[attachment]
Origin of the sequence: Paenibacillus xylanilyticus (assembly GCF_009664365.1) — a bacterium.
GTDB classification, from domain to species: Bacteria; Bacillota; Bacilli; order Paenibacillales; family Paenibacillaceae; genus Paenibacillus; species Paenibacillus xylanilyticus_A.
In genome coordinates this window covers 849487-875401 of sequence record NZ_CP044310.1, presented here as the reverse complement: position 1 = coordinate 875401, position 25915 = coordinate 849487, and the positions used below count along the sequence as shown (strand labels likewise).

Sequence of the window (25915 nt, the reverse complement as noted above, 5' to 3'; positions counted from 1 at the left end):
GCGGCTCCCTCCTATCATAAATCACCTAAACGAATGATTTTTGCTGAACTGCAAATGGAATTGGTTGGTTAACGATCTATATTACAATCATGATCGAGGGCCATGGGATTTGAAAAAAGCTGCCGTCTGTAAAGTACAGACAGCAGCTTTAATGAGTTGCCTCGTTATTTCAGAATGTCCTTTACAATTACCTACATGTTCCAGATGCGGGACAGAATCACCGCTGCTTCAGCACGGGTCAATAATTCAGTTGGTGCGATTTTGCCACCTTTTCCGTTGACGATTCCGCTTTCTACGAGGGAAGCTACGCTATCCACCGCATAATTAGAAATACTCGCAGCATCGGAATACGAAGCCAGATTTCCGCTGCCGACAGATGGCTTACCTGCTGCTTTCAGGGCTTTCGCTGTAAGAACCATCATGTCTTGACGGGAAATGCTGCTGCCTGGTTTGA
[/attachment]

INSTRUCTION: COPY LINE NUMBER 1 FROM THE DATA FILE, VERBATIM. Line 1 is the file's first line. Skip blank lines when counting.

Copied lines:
Origin of the sequence: Paenibacillus xylanilyticus (assembly GCF_009664365.1) — a bacterium.